Wednesday, July 28, 2010

Rainer Fetting & The Complicity of Guiltless Guilt

"[It] taps into your aesthetic so completely, so ultimately, with such meaningfully shallow remorse, that you will break down and realize that your whole ironic, self-congratulatory anti-intellectual anti-Republican thing is just a sham. This movie is your bhodi tree. Watch it. Hate it." -Ok Oh Movie Review, 2006

I strolled into a fashiony store in Motauk recently, the sort of place that captures the imagination in just the way you'd rather not have your imagination captured. That is, it's packaged up your own sensibility a little too perfectly. A touch of the tackle shop, a little bit surf shack, a nod to the Goodwill. All at premium, premium prices. The out-of-the-trash paint-by-numbers paintings of ships at sea start at $450. The sarong/beach towels net out around $100 a pop. The surf trunks go for around a 130 bucks. Just really exorbitant, obviously, but the whole thing is done just right. The changing room is a big tent of sailboard cloth. The surf trunks look really, really good. And if they actually sell a $450 dollar paint-by-numbers painting, they'll be stoked. It's almost as if you can't argue with it because, in the end, it works. And there is no reason to deny something that works.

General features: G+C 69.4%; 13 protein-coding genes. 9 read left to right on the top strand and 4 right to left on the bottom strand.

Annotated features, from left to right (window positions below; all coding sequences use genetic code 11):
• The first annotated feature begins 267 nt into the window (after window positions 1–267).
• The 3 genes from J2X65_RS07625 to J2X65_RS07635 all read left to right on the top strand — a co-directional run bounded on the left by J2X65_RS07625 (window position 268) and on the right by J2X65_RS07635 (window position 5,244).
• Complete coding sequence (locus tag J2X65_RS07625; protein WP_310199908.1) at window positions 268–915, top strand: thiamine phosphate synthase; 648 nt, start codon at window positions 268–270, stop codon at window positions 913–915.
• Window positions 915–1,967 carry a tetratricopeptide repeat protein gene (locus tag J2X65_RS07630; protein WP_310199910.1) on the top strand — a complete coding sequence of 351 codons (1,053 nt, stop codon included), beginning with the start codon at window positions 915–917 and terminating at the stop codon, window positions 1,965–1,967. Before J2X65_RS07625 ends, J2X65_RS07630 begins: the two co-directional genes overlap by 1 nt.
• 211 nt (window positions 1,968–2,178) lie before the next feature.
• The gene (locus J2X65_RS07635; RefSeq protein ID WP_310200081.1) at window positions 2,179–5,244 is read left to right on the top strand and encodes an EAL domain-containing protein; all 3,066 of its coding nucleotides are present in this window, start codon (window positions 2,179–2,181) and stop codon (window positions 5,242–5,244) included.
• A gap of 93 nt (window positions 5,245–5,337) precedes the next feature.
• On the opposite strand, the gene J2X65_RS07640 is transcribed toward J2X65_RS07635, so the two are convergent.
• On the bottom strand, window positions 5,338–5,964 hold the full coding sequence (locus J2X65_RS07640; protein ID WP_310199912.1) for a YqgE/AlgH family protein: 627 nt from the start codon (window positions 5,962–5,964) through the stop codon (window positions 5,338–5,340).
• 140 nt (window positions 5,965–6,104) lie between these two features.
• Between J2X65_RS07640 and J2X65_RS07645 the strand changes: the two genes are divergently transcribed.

The real find in the store was a thirty dollar art book of impressionistic surf paintings by Rainer Fetting, a book I later purchased at eight dollars from an online used book store. Admittedly, the fact remains I wouldn't have found this book had I not walked into that frustratingly well-appointed little shop.

An excerpt from the dialogue between Mr. Fetting and Karl Pfefferle that opens the book:

Do the uplifted arms in the painting L.A. surfscapeIV signalize danger?

No, Surfers want to get past the wave. Some people dive through it because they don't want to be caught up in its sheer force, or if possible, if it's not too strong, they force themselves over it. And when you raise your arms they absorb the wave's resistance. It is about man's struggle with the universe. In contrast, pelicans hover effortlessly, exploiting the lift above the waves. People become small in the surf. Small figures waging battle with nature. All of a sudden that intrigued me. Previously, I would paint surf pictures that only showed the sea, where you only see the sea's force. Then for the first time I started to add people, who actually move about in these waves.
Basically that is an age-old topic facing humanity; man alone out to sea, alone even in boats. Naturally, in the 17th-century Dutch painting it is the entire crew, but it is nonetheless alone at sea.
Yes, that's another similarity with Turner. Where the battleships go up in flames and sink, and in my case it is just individual persons.

1 comment:

o4trix said...

"People become small in the surf"

Very true indeed.

I've been enjoying the perspectives put forth on this blog for a while now, thanks much for sharing.

-stoked out west